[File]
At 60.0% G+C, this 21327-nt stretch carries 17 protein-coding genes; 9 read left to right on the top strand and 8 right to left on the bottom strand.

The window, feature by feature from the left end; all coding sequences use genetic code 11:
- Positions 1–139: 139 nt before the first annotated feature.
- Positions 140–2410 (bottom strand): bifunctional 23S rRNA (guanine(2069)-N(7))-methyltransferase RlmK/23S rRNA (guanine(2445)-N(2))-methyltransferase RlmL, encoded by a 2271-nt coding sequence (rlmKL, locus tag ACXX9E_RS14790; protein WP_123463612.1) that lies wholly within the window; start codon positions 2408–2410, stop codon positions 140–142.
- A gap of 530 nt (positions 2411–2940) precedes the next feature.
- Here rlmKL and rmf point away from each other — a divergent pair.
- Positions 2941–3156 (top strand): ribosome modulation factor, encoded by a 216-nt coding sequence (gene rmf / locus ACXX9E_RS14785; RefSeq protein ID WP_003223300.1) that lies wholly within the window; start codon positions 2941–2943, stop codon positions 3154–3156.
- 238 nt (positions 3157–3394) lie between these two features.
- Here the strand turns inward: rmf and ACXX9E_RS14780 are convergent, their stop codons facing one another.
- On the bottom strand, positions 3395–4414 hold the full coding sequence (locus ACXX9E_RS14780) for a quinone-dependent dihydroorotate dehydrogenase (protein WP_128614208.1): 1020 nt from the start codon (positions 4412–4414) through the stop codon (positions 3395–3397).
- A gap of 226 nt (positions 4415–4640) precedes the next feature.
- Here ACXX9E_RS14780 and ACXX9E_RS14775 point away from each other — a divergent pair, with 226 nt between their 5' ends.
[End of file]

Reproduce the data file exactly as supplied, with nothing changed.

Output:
At 60.0% G+C, this 21327-nt stretch carries 17 protein-coding genes; 9 read left to right on the top strand and 8 right to left on the bottom strand.

The window, feature by feature from the left end; all coding sequences use genetic code 11:
- Positions 1–139: 139 nt before the first annotated feature.
- Positions 140–2410 (bottom strand): bifunctional 23S rRNA (guanine(2069)-N(7))-methyltransferase RlmK/23S rRNA (guanine(2445)-N(2))-methyltransferase RlmL, encoded by a 2271-nt coding sequence (rlmKL, locus tag ACXX9E_RS14790; protein WP_123463612.1) that lies wholly within the window; start codon positions 2408–2410, stop codon positions 140–142.
- A gap of 530 nt (positions 2411–2940) precedes the next feature.
- Here rlmKL and rmf point away from each other — a divergent pair.
- Positions 2941–3156 (top strand): ribosome modulation factor, encoded by a 216-nt coding sequence (gene rmf / locus ACXX9E_RS14785; RefSeq protein ID WP_003223300.1) that lies wholly within the window; start codon positions 2941–2943, stop codon positions 3154–3156.
- 238 nt (positions 3157–3394) lie between these two features.
- Here the strand turns inward: rmf and ACXX9E_RS14780 are convergent, their stop codons facing one another.
- On the bottom strand, positions 3395–4414 hold the full coding sequence (locus ACXX9E_RS14780) for a quinone-dependent dihydroorotate dehydrogenase (protein WP_128614208.1): 1020 nt from the start codon (positions 4412–4414) through the stop codon (positions 3395–3397).
- A gap of 226 nt (positions 4415–4640) precedes the next feature.
- Here ACXX9E_RS14780 and ACXX9E_RS14775 point away from each other — a divergent pair, with 226 nt between their 5' ends.